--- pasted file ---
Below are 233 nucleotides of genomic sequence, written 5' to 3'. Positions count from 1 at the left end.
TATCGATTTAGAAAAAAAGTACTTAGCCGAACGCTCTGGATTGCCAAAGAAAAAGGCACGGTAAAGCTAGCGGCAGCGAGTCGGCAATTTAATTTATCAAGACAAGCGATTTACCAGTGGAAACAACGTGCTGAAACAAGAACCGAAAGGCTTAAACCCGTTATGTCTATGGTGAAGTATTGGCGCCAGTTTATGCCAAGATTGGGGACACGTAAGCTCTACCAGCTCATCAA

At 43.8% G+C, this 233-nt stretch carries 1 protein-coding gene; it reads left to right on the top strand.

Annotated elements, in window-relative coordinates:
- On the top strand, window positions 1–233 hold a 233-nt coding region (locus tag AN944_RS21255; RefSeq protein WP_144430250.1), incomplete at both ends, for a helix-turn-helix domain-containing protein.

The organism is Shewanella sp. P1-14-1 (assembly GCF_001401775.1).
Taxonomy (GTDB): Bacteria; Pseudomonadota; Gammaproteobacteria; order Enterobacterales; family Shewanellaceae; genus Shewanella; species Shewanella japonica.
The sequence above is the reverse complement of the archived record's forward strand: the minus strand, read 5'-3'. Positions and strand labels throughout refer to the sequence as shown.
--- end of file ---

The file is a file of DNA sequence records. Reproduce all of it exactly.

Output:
Below are 233 nucleotides of genomic sequence, written 5' to 3'. Positions count from 1 at the left end.
TATCGATTTAGAAAAAAAGTACTTAGCCGAACGCTCTGGATTGCCAAAGAAAAAGGCACGGTAAAGCTAGCGGCAGCGAGTCGGCAATTTAATTTATCAAGACAAGCGATTTACCAGTGGAAACAACGTGCTGAAACAAGAACCGAAAGGCTTAAACCCGTTATGTCTATGGTGAAGTATTGGCGCCAGTTTATGCCAAGATTGGGGACACGTAAGCTCTACCAGCTCATCAA

At 43.8% G+C, this 233-nt stretch carries 1 protein-coding gene; it reads left to right on the top strand.

Annotated elements, in window-relative coordinates:
- On the top strand, window positions 1–233 hold a 233-nt coding region (locus tag AN944_RS21255; RefSeq protein WP_144430250.1), incomplete at both ends, for a helix-turn-helix domain-containing protein.

The organism is Shewanella sp. P1-14-1 (assembly GCF_001401775.1).
Taxonomy (GTDB): Bacteria; Pseudomonadota; Gammaproteobacteria; order Enterobacterales; family Shewanellaceae; genus Shewanella; species Shewanella japonica.
The sequence above is the reverse complement of the archived record's forward strand: the minus strand, read 5'-3'. Positions and strand labels throughout refer to the sequence as shown.